• “the courts are also required to have a change in their outlook, approach, appreciation and attitude, particularly in cases involving crimes against the child and they should exhibit more sensitivity and adopt a realistic rather than a narrow technical approach, while dealing with cases of crime against a child… in such a case it is thus very difficult to have flawless evidence in a crime against child and forceful intercourse with the child where the accused leaves no evidence so he may escape from the clutches of the law.”
    • While sentencing the accused to death, the Court also directed that the child receive a compensation of ₹10 lakh under Section 357-A (Victim compensation scheme) of the Code of Criminal Procedure and the POCSO Rules, 2019.
  5. Today the Bombay High Court registrar informed the High Court 24 criminal cases pending against Members of Parliament (MPs) and Members of Legislative Assembly (MLAs) from Maharashtra have been stayed by the Bombay High Court and 2 cases have been stayed by Supreme Court as on date.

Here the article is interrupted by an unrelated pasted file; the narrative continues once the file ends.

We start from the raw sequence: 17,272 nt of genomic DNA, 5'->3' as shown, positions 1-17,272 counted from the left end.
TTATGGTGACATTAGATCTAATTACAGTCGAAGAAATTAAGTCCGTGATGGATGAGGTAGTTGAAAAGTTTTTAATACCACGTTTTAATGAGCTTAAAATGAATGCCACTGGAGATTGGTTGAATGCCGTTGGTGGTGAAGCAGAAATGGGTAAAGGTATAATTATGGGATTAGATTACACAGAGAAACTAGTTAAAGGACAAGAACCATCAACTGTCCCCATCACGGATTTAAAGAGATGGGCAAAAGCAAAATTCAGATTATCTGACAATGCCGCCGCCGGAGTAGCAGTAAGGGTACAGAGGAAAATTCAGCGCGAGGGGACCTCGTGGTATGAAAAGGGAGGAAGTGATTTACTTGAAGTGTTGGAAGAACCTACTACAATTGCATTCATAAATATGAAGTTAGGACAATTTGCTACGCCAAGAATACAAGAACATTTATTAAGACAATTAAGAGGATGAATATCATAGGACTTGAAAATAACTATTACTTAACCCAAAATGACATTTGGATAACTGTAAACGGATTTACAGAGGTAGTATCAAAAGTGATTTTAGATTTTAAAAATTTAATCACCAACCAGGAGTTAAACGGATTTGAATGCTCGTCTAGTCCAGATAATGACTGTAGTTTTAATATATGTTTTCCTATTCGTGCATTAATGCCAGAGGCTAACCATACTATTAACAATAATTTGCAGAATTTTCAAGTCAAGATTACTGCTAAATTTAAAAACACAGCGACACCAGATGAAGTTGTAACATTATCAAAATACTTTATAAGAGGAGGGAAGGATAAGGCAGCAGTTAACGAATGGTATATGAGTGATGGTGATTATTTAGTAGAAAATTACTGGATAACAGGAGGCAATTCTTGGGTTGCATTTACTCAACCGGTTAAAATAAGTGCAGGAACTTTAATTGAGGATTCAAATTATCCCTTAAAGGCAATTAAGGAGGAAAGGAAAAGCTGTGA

6. Today the Delhi High Court has held that the chairperson of the Central Administrative Tribunal (CAT) can transfer a case from one bench to another without giving the parties a chance to file a formal written reply.  (Alapan Bandyopadhyay v Union of India and Ors)
    • “As rightly argued by Mr. (Tushar) Mehta, the power of a Chairman of the Tribunal under Section 25 of the 1985 Act is purely an administrative power to transfer cases from one Bench to another, which can be exercised on an application by any party or even on his own motion in a given case and where the facts and circumstances so warrant… Therefore, it may not be wrong to hold that the administrative powers are akin to the power of the Master of Roster, who alone has the prerogative to constitute the Benches and allocate cases,”